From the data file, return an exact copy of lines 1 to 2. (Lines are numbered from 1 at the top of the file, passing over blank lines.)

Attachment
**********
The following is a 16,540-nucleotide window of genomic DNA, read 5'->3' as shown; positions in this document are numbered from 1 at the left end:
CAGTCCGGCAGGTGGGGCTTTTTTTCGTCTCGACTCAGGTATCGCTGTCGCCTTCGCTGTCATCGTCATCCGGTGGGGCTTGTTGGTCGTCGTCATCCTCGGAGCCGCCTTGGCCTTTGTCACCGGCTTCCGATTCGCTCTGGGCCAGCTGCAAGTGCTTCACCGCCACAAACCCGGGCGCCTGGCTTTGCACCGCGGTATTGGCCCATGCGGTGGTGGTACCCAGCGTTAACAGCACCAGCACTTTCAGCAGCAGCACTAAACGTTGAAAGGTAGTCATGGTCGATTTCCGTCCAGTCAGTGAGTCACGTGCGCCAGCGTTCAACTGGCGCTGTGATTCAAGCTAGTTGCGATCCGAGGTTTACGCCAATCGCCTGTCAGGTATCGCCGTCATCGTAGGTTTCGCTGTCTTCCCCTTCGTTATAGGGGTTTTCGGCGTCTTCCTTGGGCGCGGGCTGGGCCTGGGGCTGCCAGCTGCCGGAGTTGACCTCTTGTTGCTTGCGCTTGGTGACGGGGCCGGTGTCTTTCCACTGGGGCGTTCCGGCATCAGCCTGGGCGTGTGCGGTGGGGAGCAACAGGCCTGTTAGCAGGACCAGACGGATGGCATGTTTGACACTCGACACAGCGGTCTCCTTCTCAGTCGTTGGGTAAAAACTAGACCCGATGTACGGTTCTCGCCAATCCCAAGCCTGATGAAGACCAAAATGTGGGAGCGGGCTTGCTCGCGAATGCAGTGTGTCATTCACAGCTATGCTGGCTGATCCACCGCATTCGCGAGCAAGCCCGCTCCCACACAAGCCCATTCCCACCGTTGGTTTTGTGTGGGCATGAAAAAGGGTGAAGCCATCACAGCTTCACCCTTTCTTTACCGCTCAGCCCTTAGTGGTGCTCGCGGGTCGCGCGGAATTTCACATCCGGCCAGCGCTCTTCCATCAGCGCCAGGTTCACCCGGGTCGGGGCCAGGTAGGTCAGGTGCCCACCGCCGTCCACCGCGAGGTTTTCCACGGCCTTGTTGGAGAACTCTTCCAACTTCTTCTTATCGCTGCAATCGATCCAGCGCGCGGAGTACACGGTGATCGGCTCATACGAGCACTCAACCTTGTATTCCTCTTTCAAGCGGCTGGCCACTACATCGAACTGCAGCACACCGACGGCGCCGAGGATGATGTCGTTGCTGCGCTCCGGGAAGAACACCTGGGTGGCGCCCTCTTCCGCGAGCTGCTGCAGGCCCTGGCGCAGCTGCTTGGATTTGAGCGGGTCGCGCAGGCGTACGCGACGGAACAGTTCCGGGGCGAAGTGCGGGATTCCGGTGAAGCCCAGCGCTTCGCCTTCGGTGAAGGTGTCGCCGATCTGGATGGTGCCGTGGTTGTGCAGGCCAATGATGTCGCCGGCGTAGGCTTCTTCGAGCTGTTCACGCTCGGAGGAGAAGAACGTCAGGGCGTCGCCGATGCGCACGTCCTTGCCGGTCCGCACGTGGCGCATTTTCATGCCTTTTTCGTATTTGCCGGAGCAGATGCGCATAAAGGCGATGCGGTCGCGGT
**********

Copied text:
The following is a 16,540-nucleotide window of genomic DNA, read 5'->3' as shown; positions in this document are numbered from 1 at the left end:
CAGTCCGGCAGGTGGGGCTTTTTTTCGTCTCGACTCAGGTATCGCTGTCGCCTTCGCTGTCATCGTCATCCGGTGGGGCTTGTTGGTCGTCGTCATCCTCGGAGCCGCCTTGGCCTTTGTCACCGGCTTCCGATTCGCTCTGGGCCAGCTGCAAGTGCTTCACCGCCACAAACCCGGGCGCCTGGCTTTGCACCGCGGTATTGGCCCATGCGGTGGTGGTACCCAGCGTTAACAGCACCAGCACTTTCAGCAGCAGCACTAAACGTTGAAAGGTAGTCATGGTCGATTTCCGTCCAGTCAGTGAGTCACGTGCGCCAGCGTTCAACTGGCGCTGTGATTCAAGCTAGTTGCGATCCGAGGTTTACGCCAATCGCCTGTCAGGTATCGCCGTCATCGTAGGTTTCGCTGTCTTCCCCTTCGTTATAGGGGTTTTCGGCGTCTTCCTTGGGCGCGGGCTGGGCCTGGGGCTGCCAGCTGCCGGAGTTGACCTCTTGTTGCTTGCGCTTGGTGACGGGGCCGGTGTCTTTCCACTGGGGCGTTCCGGCATCAGCCTGGGCGTGTGCGGTGGGGAGCAACAGGCCTGTTAGCAGGACCAGACGGATGGCATGTTTGACACTCGACACAGCGGTCTCCTTCTCAGTCGTTGGGTAAAAACTAGACCCGATGTACGGTTCTCGCCAATCCCAAGCCTGATGAAGACCAAAATGTGGGAGCGGGCTTGCTCGCGAATGCAGTGTGTCATTCACAGCTATGCTGGCTGATCCACCGCATTCGCGAGCAAGCCCGCTCCCACACAAGCCCATTCCCACCGTTGGTTTTGTGTGGGCATGAAAAAGGGTGAAGCCATCACAGCTTCACCCTTTCTTTACCGCTCAGCCCTTAGTGGTGCTCGCGGGTCGCGCGGAATTTCACATCCGGCCAGCGCTCTTCCATCAGCGCCAGGTTCACCCGGGTCGGGGCCAGGTAGGTCAGGTGCCCACCGCCGTCCACCGCGAGGTTTTCCACGGCCTTGTTGGAGAACTCTTCCAACTTCTTCTTATCGCTGCAATCGATCCAGCGCGCGGAGTACACGGTGATCGGCTCATACGAGCACTCAACCTTGTATTCCTCTTTCAAGCGGCTGGCCACTACATCGAACTGCAGCACACCGACGGCGCCGAGGATGATGTCGTTGCTGCGCTCCGGGAAGAACACCTGGGTGGCGCCCTCTTCCGCGAGCTGCTGCAGGCCCTGGCGCAGCTGCTTGGATTTGAGCGGGTCGCGCAGGCGTACGCGACGGAACAGTTCCGGGGCGAAGTGCGGGATTCCGGTGAAGCCCAGCGCTTCGCCTTCGGTGAAGGTGTCGCCGATCTGGATGGTGCCGTGGTTGTGCAGGCCAATGATGTCGCCGGCGTAGGCTTCTTCGAGCTGTTCACGCTCGGAGGAGAAGAACGTCAGGGCGTCGCCGATGCGCACGTCCTTGCCGGTCCGCACGTGGCGCATTTTCATGCCTTTTTCGTATTTGCCGGAGCAGATGCGCATAAAGGCGATGCGGTCGCGGT